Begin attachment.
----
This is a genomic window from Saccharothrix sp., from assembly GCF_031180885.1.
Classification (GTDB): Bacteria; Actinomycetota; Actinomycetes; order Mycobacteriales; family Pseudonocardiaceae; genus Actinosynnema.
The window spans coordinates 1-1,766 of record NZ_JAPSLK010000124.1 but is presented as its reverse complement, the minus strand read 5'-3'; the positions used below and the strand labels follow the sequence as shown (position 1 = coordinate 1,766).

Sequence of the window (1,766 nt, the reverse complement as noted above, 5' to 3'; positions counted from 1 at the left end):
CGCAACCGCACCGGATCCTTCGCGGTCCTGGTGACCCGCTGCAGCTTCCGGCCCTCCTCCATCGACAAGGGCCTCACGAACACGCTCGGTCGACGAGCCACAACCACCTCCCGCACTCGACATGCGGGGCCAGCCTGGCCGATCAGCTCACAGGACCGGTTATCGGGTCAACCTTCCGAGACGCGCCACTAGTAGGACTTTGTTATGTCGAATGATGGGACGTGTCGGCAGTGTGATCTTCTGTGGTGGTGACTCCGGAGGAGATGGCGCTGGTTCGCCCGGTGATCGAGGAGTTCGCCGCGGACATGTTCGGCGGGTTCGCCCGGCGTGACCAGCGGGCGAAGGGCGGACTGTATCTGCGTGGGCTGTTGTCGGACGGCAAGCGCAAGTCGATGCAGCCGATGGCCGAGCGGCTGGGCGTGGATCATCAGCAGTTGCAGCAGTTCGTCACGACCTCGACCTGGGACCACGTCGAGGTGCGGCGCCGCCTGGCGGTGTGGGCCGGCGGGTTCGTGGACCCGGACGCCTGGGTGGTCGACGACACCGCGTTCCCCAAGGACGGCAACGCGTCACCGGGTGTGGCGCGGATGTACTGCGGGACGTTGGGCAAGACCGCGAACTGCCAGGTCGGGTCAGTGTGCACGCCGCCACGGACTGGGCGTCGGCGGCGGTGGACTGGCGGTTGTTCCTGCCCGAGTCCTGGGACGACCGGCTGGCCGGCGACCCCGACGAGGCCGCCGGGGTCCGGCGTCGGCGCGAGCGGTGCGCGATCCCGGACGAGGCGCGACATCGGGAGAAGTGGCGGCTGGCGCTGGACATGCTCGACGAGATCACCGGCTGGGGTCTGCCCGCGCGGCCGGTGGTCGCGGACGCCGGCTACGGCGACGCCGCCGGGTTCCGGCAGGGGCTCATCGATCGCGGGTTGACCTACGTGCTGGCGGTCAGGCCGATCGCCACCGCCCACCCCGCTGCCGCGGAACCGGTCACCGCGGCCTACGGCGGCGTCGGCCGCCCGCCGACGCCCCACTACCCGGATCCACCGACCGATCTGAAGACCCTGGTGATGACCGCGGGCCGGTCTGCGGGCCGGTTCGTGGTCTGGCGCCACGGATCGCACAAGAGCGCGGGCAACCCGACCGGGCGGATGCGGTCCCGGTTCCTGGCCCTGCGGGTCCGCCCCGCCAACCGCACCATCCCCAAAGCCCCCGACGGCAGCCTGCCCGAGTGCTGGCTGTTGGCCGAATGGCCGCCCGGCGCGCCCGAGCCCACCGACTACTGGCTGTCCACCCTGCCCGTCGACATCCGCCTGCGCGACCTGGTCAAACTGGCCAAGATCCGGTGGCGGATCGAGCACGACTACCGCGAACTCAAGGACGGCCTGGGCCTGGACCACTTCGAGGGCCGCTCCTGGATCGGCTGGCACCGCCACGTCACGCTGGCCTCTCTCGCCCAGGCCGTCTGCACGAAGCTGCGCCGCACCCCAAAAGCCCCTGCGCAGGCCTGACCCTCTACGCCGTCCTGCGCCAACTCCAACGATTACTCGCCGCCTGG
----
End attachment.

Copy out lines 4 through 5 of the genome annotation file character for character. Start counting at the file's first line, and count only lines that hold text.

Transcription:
Sequence of the window (1,766 nt, the reverse complement as noted above, 5' to 3'; positions counted from 1 at the left end):
CGCAACCGCACCGGATCCTTCGCGGTCCTGGTGACCCGCTGCAGCTTCCGGCCCTCCTCCATCGACAAGGGCCTCACGAACACGCTCGGTCGACGAGCCACAACCACCTCCCGCACTCGACATGCGGGGCCAGCCTGGCCGATCAGCTCACAGGACCGGTTATCGGGTCAACCTTCCGAGACGCGCCACTAGTAGGACTTTGTTATGTCGAATGATGGGACGTGTCGGCAGTGTGATCTTCTGTGGTGGTGACTCCGGAGGAGATGGCGCTGGTTCGCCCGGTGATCGAGGAGTTCGCCGCGGACATGTTCGGCGGGTTCGCCCGGCGTGACCAGCGGGCGAAGGGCGGACTGTATCTGCGTGGGCTGTTGTCGGACGGCAAGCGCAAGTCGATGCAGCCGATGGCCGAGCGGCTGGGCGTGGATCATCAGCAGTTGCAGCAGTTCGTCACGACCTCGACCTGGGACCACGTCGAGGTGCGGCGCCGCCTGGCGGTGTGGGCCGGCGGGTTCGTGGACCCGGACGCCTGGGTGGTCGACGACACCGCGTTCCCCAAGGACGGCAACGCGTCACCGGGTGTGGCGCGGATGTACTGCGGGACGTTGGGCAAGACCGCGAACTGCCAGGTCGGGTCAGTGTGCACGCCGCCACGGACTGGGCGTCGGCGGCGGTGGACTGGCGGTTGTTCCTGCCCGAGTCCTGGGACGACCGGCTGGCCGGCGACCCCGACGAGGCCGCCGGGGTCCGGCGTCGGCGCGAGCGGTGCGCGATCCCGGACGAGGCGCGACATCGGGAGAAGTGGCGGCTGGCGCTGGACATGCTCGACGAGATCACCGGCTGGGGTCTGCCCGCGCGGCCGGTGGTCGCGGACGCCGGCTACGGCGACGCCGCCGGGTTCCGGCAGGGGCTCATCGATCGCGGGTTGACCTACGTGCTGGCGGTCAGGCCGATCGCCACCGCCCACCCCGCTGCCGCGGAACCGGTCACCGCGGCCTACGGCGGCGTCGGCCGCCCGCCGACGCCCCACTACCCGGATCCACCGACCGATCTGAAGACCCTGGTGATGACCGCGGGCCGGTCTGCGGGCCGGTTCGTGGTCTGGCGCCACGGATCGCACAAGAGCGCGGGCAACCCGACCGGGCGGATGCGGTCCCGGTTCCTGGCCCTGCGGGTCCGCCCCGCCAACCGCACCATCCCCAAAGCCCCCGACGGCAGCCTGCCCGAGTGCTGGCTGTTGGCCGAATGGCCGCCCGGCGCGCCCGAGCCCACCGACTACTGGCTGTCCACCCTGCCCGTCGACATCCGCCTGCGCGACCTGGTCAAACTGGCCAAGATCCGGTGGCGGATCGAGCACGACTACCGCGAACTCAAGGACGGCCTGGGCCTGGACCACTTCGAGGGCCGCTCCTGGATCGGCTGGCACCGCCACGTCACGCTGGCCTCTCTCGCCCAGGCCGTCTGCACGAAGCTGCGCCGCACCCCAAAAGCCCCTGCGCAGGCCTGACCCTCTACGCCGTCCTGCGCCAACTCCAACGATTACTCGCCGCCTGG